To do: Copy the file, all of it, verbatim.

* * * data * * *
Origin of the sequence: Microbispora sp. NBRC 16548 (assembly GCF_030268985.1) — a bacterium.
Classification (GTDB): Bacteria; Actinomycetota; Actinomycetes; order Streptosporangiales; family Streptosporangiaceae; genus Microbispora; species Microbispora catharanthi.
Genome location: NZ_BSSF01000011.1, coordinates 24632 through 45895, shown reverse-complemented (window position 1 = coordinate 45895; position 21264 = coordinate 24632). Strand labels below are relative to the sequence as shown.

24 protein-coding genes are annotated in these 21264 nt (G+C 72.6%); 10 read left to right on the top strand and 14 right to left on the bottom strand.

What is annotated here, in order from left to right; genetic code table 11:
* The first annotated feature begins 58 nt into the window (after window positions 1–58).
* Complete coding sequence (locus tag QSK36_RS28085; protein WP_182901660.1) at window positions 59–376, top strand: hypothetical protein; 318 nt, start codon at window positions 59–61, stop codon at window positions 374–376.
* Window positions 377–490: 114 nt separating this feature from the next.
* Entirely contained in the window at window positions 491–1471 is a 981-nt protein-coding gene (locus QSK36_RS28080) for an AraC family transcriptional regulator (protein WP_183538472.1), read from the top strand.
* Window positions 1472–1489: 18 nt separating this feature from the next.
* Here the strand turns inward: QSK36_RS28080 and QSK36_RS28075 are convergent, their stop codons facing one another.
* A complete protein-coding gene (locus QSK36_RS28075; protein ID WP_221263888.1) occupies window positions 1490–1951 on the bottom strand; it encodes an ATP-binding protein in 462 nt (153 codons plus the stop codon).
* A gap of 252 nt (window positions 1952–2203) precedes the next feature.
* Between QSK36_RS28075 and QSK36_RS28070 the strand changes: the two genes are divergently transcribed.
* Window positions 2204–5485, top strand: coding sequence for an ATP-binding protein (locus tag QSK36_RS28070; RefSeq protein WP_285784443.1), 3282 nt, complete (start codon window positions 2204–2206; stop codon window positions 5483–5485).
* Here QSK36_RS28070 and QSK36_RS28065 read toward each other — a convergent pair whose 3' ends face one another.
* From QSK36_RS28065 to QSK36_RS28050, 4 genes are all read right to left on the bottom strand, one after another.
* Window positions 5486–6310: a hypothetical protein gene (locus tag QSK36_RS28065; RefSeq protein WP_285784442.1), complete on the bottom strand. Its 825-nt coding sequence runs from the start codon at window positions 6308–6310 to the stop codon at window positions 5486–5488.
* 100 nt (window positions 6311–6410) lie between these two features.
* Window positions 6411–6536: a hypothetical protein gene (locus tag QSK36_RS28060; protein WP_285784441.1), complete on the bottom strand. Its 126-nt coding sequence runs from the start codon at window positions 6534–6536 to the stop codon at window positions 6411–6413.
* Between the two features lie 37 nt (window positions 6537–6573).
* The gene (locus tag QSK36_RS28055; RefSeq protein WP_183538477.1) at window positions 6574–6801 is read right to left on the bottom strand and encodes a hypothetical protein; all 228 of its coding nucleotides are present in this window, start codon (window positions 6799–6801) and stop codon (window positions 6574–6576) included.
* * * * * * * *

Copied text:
Origin of the sequence: Microbispora sp. NBRC 16548 (assembly GCF_030268985.1) — a bacterium.
Classification (GTDB): Bacteria; Actinomycetota; Actinomycetes; order Streptosporangiales; family Streptosporangiaceae; genus Microbispora; species Microbispora catharanthi.
Genome location: NZ_BSSF01000011.1, coordinates 24632 through 45895, shown reverse-complemented (window position 1 = coordinate 45895; position 21264 = coordinate 24632). Strand labels below are relative to the sequence as shown.

24 protein-coding genes are annotated in these 21264 nt (G+C 72.6%); 10 read left to right on the top strand and 14 right to left on the bottom strand.

What is annotated here, in order from left to right; genetic code table 11:
* The first annotated feature begins 58 nt into the window (after window positions 1–58).
* Complete coding sequence (locus tag QSK36_RS28085; protein WP_182901660.1) at window positions 59–376, top strand: hypothetical protein; 318 nt, start codon at window positions 59–61, stop codon at window positions 374–376.
* Window positions 377–490: 114 nt separating this feature from the next.
* Entirely contained in the window at window positions 491–1471 is a 981-nt protein-coding gene (locus QSK36_RS28080) for an AraC family transcriptional regulator (protein WP_183538472.1), read from the top strand.
* Window positions 1472–1489: 18 nt separating this feature from the next.
* Here the strand turns inward: QSK36_RS28080 and QSK36_RS28075 are convergent, their stop codons facing one another.
* A complete protein-coding gene (locus QSK36_RS28075; protein ID WP_221263888.1) occupies window positions 1490–1951 on the bottom strand; it encodes an ATP-binding protein in 462 nt (153 codons plus the stop codon).
* A gap of 252 nt (window positions 1952–2203) precedes the next feature.
* Between QSK36_RS28075 and QSK36_RS28070 the strand changes: the two genes are divergently transcribed.
* Window positions 2204–5485, top strand: coding sequence for an ATP-binding protein (locus tag QSK36_RS28070; RefSeq protein WP_285784443.1), 3282 nt, complete (start codon window positions 2204–2206; stop codon window positions 5483–5485).
* Here QSK36_RS28070 and QSK36_RS28065 read toward each other — a convergent pair whose 3' ends face one another.
* From QSK36_RS28065 to QSK36_RS28050, 4 genes are all read right to left on the bottom strand, one after another.
* Window positions 5486–6310: a hypothetical protein gene (locus tag QSK36_RS28065; RefSeq protein WP_285784442.1), complete on the bottom strand. Its 825-nt coding sequence runs from the start codon at window positions 6308–6310 to the stop codon at window positions 5486–5488.
* 100 nt (window positions 6311–6410) lie between these two features.
* Window positions 6411–6536: a hypothetical protein gene (locus tag QSK36_RS28060; protein WP_285784441.1), complete on the bottom strand. Its 126-nt coding sequence runs from the start codon at window positions 6534–6536 to the stop codon at window positions 6411–6413.
* Between the two features lie 37 nt (window positions 6537–6573).
* The gene (locus tag QSK36_RS28055; RefSeq protein WP_183538477.1) at window positions 6574–6801 is read right to left on the bottom strand and encodes a hypothetical protein; all 228 of its coding nucleotides are present in this window, start codon (window positions 6799–6801) and stop codon (window positions 6574–6576) included.